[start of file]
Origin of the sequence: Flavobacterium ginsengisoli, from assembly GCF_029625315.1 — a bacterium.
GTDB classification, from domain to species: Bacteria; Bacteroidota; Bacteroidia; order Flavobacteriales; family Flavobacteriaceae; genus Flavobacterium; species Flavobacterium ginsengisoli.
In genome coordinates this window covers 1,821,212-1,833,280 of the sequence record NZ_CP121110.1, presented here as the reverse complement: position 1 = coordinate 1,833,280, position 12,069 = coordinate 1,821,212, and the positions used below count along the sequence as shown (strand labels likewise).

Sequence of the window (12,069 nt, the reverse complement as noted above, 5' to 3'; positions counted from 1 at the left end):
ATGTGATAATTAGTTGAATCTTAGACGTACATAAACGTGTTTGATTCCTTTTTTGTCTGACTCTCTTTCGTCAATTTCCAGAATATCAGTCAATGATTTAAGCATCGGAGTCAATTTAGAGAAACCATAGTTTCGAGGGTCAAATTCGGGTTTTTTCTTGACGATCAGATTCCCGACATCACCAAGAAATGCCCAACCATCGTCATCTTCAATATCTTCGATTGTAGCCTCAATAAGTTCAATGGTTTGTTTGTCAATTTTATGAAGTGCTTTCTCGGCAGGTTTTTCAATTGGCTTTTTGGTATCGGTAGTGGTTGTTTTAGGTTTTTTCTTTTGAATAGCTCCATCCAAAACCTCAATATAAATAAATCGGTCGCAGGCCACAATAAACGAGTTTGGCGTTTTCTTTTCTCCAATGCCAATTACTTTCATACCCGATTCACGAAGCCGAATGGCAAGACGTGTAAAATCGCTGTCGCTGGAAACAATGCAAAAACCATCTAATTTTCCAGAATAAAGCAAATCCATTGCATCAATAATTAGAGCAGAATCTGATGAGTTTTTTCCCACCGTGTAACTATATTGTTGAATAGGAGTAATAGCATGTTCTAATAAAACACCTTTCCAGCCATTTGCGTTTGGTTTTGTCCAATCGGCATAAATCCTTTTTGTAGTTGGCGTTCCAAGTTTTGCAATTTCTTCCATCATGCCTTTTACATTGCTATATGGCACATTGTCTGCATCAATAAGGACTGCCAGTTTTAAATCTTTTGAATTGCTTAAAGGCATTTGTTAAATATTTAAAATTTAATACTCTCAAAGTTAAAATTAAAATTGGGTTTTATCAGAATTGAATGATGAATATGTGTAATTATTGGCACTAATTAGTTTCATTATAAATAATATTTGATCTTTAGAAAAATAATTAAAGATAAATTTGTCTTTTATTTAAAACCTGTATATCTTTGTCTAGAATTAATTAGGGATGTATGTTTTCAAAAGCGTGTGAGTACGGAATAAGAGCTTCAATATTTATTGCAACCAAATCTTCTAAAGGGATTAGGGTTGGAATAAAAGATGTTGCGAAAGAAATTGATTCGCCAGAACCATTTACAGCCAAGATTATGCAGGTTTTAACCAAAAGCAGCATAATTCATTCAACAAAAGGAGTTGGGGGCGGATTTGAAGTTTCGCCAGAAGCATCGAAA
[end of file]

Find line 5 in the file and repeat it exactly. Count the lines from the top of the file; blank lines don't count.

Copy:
ATGTGATAATTAGTTGAATCTTAGACGTACATAAACGTGTTTGATTCCTTTTTTGTCTGACTCTCTTTCGTCAATTTCCAGAATATCAGTCAATGATTTAAGCATCGGAGTCAATTTAGAGAAACCATAGTTTCGAGGGTCAAATTCGGGTTTTTTCTTGACGATCAGATTCCCGACATCACCAAGAAATGCCCAACCATCGTCATCTTCAATATCTTCGATTGTAGCCTCAATAAGTTCAATGGTTTGTTTGTCAATTTTATGAAGTGCTTTCTCGGCAGGTTTTTCAATTGGCTTTTTGGTATCGGTAGTGGTTGTTTTAGGTTTTTTCTTTTGAATAGCTCCATCCAAAACCTCAATATAAATAAATCGGTCGCAGGCCACAATAAACGAGTTTGGCGTTTTCTTTTCTCCAATGCCAATTACTTTCATACCCGATTCACGAAGCCGAATGGCAAGACGTGTAAAATCGCTGTCGCTGGAAACAATGCAAAAACCATCTAATTTTCCAGAATAAAGCAAATCCATTGCATCAATAATTAGAGCAGAATCTGATGAGTTTTTTCCCACCGTGTAACTATATTGTTGAATAGGAGTAATAGCATGTTCTAATAAAACACCTTTCCAGCCATTTGCGTTTGGTTTTGTCCAATCGGCATAAATCCTTTTTGTAGTTGGCGTTCCAAGTTTTGCAATTTCTTCCATCATGCCTTTTACATTGCTATATGGCACATTGTCTGCATCAATAAGGACTGCCAGTTTTAAATCTTTTGAATTGCTTAAAGGCATTTGTTAAATATTTAAAATTTAATACTCTCAAAGTTAAAATTAAAATTGGGTTTTATCAGAATTGAATGATGAATATGTGTAATTATTGGCACTAATTAGTTTCATTATAAATAATATTTGATCTTTAGAAAAATAATTAAAGATAAATTTGTCTTTTATTTAAAACCTGTATATCTTTGTCTAGAATTAATTAGGGATGTATGTTTTCAAAAGCGTGTGAGTACGGAATAAGAGCTTCAATATTTATTGCAACCAAATCTTCTAAAGGGATTAGGGTTGGAATAAAAGATGTTGCGAAAGAAATTGATTCGCCAGAACCATTTACAGCCAAGATTATGCAGGTTTTAACCAAAAGCAGCATAATTCATTCAACAAAAGGAGTTGGGGGCGGATTTGAAGTTTCGCCAGAAGCATCGAAA